Today I got a notice that the bill for the second-semester tuition for my daughter at Penn State is due.  As I read that email, I was reminded of what a colossal failure and tragedy this scandal is on so many levels, least of which is how the university is managing any form of crisis communications with key constituents such as parents, donors, alums and the students themselves.   To my knowledge, parents have received just two emails since the crisis began, the first of which came nearly a week after the crisis began.  What I remember from the email from the interim President was that he is going to appoint an ethics officer and will have an open door for people to raise concerns.   The second was a defensive missive refuting a concern of a parent whose son told her that professors has been instructed not to talk to students.  In fact, it was the opposite.

Crisis Communications That Make Matters Worse

To be sure, the University has many serious things to tackle now and is overwhelmed.  But they need to remember to communicate with key audiences who are critical to helping the University move forward.    As I read the email bill, I started to question whether this investment in my daughter’s education at Penn State was still a sound one.    Will they ever be able to come out this?  How are students faring with the barrage of media and the realization that what perhaps they thought they knew about PSU may not be true at all?  Is the University team up to the challenge that lies ahead?  And does the lack of communication on this issue mean that the University lacks the infrastructure to properly inform key audiences if there were a natural disaster or some other serious event?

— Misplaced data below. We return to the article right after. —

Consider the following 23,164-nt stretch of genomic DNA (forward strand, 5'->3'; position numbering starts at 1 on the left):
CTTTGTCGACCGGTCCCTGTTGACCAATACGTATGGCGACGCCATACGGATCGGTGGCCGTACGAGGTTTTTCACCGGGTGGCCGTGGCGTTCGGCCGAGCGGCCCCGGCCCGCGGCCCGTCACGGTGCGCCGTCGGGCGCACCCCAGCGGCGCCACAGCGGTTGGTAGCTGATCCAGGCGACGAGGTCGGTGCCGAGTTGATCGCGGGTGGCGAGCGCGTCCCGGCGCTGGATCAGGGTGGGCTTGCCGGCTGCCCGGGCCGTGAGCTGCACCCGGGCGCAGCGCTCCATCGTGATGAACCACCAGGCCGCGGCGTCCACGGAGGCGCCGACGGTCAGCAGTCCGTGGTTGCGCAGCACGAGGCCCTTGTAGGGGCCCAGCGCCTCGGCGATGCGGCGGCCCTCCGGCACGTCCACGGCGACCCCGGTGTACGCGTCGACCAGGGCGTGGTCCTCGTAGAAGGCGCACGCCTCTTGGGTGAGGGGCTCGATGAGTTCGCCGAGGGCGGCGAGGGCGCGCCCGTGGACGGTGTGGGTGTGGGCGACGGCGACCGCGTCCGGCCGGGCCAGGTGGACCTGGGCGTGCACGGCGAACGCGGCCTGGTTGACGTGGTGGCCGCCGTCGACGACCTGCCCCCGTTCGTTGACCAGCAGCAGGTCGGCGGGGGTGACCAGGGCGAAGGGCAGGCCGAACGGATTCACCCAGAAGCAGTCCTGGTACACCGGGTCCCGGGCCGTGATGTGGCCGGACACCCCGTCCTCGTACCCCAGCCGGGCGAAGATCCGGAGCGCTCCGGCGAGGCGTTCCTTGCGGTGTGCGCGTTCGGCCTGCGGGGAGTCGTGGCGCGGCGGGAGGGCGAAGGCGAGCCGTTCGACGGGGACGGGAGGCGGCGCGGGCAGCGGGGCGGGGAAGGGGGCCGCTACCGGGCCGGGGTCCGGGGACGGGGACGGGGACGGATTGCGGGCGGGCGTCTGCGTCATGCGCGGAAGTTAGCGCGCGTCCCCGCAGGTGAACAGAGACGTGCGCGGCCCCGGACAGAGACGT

If I’m asking these questions, so must many others.  Having been involved in a number of crisis situations as a communications professional, I know how a bunker mentality can set in and how it feels like everyone is against you.  I also understand that any communication to parents or donors is essentially a public communication and that one has to do so thoughtfully.

But ignoring some of your closest constituents does the University a disservice.  There does not appear to be any leadership. No one seems to be in charge.  Penn State lacks a public face because those who would play that role have been fired.   It’s easy those of us outside to judge, but how can we have any other impression when we don’t get any information.  An important lesson for communicators and others is that when a crisis hits,  it isn’t just the media you have to reach out to but your “internal” audiences as well.